Dear food and faithers,
I thought a couple updates on the food crisis would be helpful while your two primary bloggers, Anitra and I, (let us know if you wish to write for this blog!) are here at the Peacemaking Conference, where food sovereignty is being raised as a key way to combat poverty and ensure that people can feed themselves and families. This is in direct opposition and is a sustainable alternative to the corporate usurping of agriculture that continues to happen. Below also is good news, with the NY Times promoting community supported agriculture (CSA).
Hoping your gardens are growing,
Global Food Crisis
The food crisis continues to make headlines, with a number of
editorial writers criticizing U.S. and European policies and the
outcomes of last week’s G8 summit. In an article entitled “Man-Made Hunger,” the New York Times editorial team
criticized American and European agricultural policies and foreign aid levels. The G8 leaders’ Statement on Global Food Security can be found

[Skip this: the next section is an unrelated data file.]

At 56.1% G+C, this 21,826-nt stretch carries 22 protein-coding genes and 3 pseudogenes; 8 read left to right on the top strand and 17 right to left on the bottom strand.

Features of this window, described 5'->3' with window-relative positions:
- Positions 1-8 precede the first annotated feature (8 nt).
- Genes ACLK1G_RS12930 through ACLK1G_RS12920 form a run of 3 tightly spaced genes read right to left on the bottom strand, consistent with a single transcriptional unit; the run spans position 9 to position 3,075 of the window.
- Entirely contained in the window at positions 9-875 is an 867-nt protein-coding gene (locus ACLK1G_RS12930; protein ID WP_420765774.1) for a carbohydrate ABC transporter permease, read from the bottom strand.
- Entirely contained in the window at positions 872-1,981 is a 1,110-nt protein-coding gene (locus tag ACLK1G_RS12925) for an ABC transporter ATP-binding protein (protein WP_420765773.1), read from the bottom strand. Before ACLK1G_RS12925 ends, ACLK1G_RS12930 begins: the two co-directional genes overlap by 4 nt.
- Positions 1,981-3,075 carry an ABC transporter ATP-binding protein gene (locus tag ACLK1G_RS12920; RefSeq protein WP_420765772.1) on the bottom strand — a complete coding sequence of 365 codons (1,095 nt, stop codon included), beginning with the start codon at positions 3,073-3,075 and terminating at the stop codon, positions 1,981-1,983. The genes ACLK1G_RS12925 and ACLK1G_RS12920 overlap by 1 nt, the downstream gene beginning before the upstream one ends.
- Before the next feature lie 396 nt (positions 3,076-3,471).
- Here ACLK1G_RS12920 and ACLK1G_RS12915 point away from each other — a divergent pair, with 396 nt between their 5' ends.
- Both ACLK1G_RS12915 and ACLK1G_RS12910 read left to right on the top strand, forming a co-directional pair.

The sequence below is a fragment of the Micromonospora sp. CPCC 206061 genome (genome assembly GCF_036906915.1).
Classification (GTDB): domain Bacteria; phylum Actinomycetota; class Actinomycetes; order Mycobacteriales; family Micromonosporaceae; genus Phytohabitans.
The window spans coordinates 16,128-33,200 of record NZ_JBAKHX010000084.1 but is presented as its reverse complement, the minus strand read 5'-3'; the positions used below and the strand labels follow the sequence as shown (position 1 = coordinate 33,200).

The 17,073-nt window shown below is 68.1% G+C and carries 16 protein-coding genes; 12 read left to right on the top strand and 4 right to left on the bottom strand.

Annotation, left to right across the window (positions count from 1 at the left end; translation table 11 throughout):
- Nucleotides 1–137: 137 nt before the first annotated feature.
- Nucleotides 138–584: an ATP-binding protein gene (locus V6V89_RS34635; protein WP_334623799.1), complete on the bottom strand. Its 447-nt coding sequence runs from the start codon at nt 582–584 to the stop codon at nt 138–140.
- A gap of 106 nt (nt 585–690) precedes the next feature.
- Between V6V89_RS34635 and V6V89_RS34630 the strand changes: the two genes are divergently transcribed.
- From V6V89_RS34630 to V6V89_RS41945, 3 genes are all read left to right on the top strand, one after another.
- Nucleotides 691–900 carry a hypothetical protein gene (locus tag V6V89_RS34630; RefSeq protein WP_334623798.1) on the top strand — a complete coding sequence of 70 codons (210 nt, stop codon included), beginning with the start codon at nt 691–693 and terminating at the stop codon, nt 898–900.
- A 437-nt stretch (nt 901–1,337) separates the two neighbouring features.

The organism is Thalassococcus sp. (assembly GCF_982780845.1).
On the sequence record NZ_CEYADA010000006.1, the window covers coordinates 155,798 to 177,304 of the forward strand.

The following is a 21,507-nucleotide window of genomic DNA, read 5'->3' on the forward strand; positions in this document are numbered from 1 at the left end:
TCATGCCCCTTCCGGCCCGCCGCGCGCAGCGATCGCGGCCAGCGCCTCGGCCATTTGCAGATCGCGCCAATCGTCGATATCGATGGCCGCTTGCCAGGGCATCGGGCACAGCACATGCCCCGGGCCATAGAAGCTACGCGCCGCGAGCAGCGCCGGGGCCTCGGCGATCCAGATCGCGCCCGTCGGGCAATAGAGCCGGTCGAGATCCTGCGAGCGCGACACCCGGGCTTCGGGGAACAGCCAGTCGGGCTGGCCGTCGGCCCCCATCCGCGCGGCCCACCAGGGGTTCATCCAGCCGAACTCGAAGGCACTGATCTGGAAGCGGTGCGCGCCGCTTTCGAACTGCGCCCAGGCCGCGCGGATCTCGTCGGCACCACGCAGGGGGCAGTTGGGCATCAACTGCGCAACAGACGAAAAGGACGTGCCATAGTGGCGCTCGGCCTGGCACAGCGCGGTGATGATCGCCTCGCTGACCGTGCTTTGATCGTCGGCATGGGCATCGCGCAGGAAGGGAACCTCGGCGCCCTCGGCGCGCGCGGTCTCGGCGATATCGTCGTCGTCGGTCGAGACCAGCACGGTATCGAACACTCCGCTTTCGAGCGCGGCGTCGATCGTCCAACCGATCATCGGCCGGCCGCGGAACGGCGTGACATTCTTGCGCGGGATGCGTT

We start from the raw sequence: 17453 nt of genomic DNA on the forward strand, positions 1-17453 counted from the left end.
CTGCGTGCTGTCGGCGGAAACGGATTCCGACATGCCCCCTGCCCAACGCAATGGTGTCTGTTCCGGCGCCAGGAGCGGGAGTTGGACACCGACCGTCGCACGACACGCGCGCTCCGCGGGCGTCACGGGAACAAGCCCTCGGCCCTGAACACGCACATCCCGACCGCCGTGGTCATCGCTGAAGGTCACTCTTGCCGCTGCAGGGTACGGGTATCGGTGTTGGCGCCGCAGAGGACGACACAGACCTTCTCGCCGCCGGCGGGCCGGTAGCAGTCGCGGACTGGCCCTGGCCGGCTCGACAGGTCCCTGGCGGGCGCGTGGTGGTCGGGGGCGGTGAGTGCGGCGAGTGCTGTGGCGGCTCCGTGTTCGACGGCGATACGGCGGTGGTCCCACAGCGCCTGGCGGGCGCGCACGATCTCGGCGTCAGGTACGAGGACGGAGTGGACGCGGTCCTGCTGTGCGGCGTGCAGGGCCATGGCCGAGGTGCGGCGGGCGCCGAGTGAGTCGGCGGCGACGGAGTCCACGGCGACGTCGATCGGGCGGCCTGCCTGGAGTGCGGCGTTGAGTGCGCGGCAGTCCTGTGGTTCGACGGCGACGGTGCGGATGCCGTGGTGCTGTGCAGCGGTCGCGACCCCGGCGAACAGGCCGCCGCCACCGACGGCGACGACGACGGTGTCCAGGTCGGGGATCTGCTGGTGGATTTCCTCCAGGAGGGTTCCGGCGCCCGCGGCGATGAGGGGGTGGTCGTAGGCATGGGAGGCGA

A number of recent articles have pointed out that the consolidation
and corporatization of farming has put additional pressure on small
farmers. The Economist noted that
most farm subsidies in the U.S. go to large operations
at the expense of smaller farmers. Some farmers argue that subsidies
“‘help big farmers to bid up land prices and make it harder for small
farmers to survive.'” The Center for Rural Affairs reported in their
July 2008 newsletter that a
Delaware corporation payed $52 million
for part of the largest farm in Lincoln County, Nebraska. From
1982-2006, corporations were prevented from owning Nebraska farmland.
The New York Times
gave much-deserved recognition to Community Supported Agriculture last week.
In Los Angeles, California, Councilwoman Jan Perry is seeking to place a
moratorium on the development of new fast food restaurants in
South Central Los Angeles. Perry has coupled the proposal with an
incentive package to attract restaurants and grocery stores.